Residents still without power should report this to Con Edison via its website at www.coned.com or by calling 1-800-752-6633. Updates on the status of power restoration efforts throughout the region are available at: http://apps.coned.com/stormcenter_external/default.html.
The MTA has made substantial progress restoring subway, bus, and suburban rail service throughout the City and the region. A few subway lines are still not running, or are operating on only portions of their normal routes, due to flooded tunnels and/or signal problems. See the MTA’s website www.mta.info for the latest information.
A map of the subways in operation is available at http://alert.mta.info/sites/default/files/pdf/hurricane_recovery_map_bw_Nov4_pm.pdf
57th Street Update
The process to secure the tower crane has been completed, and all residents may return to their homes. However, some residents had their gas and steam cut, and may have limited service for a few days.
The Department of Sanitation is collecting garbage. However, they are not currently collecting recycling. In addition from their normal pickups they are also removing thousands of tons of debris left by the storm.
While the majority of parks were opened over the weekend, a few remain closed for safety reasons. Details are available at www.nyc.gov/parks.
Bellevue Hospital and NYU Medical Center will remain closed until further notice. Families of patients can call 311 or 212-423-7272 to find out status of patients who were transferred.
Another enormous thank-you to everyone who reached out to my office about volunteering. Your work has made a huge difference in the lives of New Yorkers during this extremely difficult time.
There are many government agencies, nonprofit organizations, and elected officials’ offices that are seeking volunteers for other relief work around the City. Please see my website www.lizkrueger.com or http://www.nycservice.org/ for the latest details on where volunteers and donations are needed.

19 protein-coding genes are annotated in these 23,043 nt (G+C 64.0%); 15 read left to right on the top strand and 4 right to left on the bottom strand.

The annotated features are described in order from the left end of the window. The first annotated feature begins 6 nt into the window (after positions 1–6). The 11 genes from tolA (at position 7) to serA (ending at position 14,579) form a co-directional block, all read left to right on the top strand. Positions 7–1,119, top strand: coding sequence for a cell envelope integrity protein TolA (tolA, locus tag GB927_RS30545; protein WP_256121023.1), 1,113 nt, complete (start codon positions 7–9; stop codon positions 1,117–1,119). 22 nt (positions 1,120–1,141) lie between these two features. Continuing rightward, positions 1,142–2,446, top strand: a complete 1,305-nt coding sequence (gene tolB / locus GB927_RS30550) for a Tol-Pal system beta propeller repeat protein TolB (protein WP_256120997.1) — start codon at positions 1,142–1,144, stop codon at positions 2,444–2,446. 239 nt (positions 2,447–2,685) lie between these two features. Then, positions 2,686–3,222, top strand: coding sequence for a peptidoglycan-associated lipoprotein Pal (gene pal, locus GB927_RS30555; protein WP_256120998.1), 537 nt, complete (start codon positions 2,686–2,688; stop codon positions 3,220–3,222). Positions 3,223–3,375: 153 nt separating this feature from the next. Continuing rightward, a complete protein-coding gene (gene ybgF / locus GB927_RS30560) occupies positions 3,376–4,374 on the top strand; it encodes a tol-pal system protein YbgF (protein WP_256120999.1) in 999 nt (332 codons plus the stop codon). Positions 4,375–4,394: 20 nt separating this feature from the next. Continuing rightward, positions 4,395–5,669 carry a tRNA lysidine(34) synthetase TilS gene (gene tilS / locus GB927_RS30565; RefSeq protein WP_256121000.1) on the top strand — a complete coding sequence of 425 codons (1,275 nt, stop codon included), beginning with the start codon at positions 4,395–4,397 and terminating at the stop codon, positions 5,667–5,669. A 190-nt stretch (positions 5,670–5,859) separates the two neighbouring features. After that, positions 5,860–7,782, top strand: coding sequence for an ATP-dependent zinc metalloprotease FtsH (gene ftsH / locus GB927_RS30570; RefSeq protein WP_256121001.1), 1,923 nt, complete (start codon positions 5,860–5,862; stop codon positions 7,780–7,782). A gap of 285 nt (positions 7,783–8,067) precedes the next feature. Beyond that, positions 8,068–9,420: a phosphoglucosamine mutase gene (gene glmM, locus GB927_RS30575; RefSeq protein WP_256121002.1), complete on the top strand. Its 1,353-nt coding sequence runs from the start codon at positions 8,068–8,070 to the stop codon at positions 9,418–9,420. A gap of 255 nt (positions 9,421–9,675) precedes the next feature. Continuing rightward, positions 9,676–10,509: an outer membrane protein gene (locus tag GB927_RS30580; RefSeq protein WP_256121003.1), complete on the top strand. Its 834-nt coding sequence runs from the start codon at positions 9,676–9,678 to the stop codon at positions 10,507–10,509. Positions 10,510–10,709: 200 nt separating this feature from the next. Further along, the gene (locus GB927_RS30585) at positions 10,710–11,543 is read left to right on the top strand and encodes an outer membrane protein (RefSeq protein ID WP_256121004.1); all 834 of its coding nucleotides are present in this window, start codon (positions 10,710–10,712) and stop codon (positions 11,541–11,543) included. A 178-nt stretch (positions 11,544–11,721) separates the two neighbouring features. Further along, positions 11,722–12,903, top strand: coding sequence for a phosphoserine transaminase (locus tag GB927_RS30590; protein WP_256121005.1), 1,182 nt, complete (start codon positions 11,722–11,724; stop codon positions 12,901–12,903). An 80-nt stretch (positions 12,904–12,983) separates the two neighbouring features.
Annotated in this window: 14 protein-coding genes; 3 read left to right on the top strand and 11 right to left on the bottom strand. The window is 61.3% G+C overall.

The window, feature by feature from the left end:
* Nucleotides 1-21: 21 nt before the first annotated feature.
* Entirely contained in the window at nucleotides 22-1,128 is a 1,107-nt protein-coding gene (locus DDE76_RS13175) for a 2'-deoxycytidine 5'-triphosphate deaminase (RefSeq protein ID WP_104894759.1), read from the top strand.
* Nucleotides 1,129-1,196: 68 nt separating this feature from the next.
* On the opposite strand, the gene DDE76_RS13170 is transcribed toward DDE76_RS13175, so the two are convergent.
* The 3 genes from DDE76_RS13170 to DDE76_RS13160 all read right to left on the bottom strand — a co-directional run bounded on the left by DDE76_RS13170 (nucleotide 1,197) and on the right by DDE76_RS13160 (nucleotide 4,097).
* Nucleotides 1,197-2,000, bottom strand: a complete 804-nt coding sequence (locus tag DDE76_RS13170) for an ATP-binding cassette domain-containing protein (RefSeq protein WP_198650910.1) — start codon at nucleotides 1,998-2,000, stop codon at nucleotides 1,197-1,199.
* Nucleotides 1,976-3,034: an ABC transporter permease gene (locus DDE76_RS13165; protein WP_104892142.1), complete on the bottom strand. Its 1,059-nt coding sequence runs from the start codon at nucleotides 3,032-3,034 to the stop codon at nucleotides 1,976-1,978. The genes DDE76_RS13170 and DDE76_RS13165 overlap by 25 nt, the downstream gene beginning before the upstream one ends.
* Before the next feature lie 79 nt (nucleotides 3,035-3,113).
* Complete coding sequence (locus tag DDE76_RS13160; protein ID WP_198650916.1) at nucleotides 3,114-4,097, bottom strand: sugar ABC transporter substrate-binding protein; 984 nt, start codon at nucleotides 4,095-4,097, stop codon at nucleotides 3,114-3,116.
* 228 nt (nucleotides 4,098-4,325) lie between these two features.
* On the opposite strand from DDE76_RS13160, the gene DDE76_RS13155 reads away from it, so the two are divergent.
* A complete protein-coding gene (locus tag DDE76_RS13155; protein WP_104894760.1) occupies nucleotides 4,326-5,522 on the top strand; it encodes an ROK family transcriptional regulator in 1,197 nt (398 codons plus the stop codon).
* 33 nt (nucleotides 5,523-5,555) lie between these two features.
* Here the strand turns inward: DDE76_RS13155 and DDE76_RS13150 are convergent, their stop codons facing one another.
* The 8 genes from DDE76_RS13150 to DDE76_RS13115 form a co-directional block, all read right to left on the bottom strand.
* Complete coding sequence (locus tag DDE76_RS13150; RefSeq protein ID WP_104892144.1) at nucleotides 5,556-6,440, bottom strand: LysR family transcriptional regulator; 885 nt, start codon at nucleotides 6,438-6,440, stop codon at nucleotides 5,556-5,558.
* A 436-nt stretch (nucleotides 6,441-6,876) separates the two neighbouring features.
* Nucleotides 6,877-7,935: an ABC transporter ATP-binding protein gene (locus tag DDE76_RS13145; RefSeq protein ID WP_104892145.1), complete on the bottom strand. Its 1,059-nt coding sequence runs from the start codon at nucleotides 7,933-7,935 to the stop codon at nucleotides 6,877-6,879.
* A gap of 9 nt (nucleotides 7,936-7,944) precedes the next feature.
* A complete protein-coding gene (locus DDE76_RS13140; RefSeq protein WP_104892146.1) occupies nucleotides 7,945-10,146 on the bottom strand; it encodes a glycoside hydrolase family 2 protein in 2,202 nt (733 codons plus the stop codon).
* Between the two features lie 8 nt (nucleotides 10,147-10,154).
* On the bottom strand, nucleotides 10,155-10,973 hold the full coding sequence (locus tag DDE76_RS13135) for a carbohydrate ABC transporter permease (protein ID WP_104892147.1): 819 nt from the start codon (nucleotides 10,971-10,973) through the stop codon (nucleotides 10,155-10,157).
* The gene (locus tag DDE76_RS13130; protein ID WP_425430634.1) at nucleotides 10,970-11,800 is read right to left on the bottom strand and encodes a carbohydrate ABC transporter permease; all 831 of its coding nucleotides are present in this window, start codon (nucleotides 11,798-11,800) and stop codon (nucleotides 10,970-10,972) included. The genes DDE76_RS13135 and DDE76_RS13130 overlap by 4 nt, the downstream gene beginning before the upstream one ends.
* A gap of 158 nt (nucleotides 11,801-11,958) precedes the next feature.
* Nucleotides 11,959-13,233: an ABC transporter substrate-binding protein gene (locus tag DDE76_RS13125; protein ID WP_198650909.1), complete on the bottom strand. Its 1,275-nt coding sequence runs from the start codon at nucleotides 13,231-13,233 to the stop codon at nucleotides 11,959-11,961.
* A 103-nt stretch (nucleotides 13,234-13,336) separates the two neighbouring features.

Blood Donations Still Needed
Blood supplies were critically affected by the storm, as the same outages that affect our region also affect many donation sites. The New York Blood Center’s Upper East Side location at 310 East 67th Street is open and operating, and if you can, please consider donating blood. Blood donations can be scheduled by calling 1-800-933-2566 or visiting http://www.nybloodcenter.org.
Emergency Storm Shelters
New York City is continuing to operate shelters throughout the city until evacuees can return to their homes or find short-term housing. Residents of all ages and their pets are welcome.
The full list of shelters is available at:
In Manhattan, the storm shelter located at John Jay College (445 West 59th Street) is operating as a special medical shelter with medical personnel and equipment.
Food, Water & Blanket Distribution Sites
New York City currently has 12 distribution sites set up in the hardest-hit areas of the city. Food, water, blankets, baby formula, diapers, batteries, and other supplies are available at all sites. No one who shows up for food and water will be turned away. The details of these sites, including the exact locations and hours of operation, can be found here: http://www.nyc.gov/html/misc/html/2012/foodandwater.html